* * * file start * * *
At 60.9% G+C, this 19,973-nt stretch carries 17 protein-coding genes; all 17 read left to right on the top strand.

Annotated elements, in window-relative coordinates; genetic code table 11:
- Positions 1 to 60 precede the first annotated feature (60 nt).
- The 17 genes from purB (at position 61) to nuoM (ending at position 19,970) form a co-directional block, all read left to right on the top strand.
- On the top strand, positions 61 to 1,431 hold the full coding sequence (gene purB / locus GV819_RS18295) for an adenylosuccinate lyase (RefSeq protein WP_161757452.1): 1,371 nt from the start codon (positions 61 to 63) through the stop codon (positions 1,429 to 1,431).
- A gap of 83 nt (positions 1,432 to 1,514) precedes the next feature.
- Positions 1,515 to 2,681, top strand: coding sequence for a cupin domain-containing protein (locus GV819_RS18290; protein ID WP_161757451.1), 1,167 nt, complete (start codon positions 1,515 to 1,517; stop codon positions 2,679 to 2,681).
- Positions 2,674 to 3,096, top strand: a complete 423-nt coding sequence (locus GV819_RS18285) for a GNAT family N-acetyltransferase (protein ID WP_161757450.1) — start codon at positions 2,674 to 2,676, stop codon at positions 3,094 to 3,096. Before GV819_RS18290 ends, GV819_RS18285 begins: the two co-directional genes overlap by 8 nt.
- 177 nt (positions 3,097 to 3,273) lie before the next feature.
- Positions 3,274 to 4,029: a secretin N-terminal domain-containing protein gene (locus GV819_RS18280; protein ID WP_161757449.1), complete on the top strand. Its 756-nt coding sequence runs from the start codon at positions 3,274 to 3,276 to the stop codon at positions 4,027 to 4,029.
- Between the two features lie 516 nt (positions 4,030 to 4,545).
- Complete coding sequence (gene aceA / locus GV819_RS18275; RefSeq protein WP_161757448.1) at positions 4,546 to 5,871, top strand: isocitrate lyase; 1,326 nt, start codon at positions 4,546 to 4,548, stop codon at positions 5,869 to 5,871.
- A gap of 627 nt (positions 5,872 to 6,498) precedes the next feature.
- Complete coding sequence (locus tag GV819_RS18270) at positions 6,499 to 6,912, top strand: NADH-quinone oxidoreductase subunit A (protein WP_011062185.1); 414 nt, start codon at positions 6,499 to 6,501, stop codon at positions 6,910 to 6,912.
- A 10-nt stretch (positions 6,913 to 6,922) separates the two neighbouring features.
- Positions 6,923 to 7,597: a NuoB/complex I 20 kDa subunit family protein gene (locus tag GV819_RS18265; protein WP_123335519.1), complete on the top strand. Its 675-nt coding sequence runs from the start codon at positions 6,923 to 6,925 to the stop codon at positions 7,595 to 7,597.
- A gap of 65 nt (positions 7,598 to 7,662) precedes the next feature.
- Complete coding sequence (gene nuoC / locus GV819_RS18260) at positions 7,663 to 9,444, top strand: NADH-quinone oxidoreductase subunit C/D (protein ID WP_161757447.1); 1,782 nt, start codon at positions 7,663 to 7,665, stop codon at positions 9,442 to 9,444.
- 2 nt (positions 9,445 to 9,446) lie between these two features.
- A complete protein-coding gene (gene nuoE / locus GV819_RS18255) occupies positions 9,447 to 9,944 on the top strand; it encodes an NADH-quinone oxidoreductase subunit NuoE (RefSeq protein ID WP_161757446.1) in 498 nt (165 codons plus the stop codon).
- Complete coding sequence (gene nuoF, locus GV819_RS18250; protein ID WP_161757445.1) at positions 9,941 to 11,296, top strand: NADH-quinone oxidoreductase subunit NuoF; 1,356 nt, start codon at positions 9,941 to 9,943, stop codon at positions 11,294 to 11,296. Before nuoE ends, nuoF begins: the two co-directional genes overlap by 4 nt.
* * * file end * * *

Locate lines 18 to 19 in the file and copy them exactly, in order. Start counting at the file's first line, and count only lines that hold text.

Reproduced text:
- Complete coding sequence (gene nuoC / locus GV819_RS18260) at positions 7,663 to 9,444, top strand: NADH-quinone oxidoreductase subunit C/D (protein ID WP_161757447.1); 1,782 nt, start codon at positions 7,663 to 7,665, stop codon at positions 9,442 to 9,444.
- 2 nt (positions 9,445 to 9,446) lie between these two features.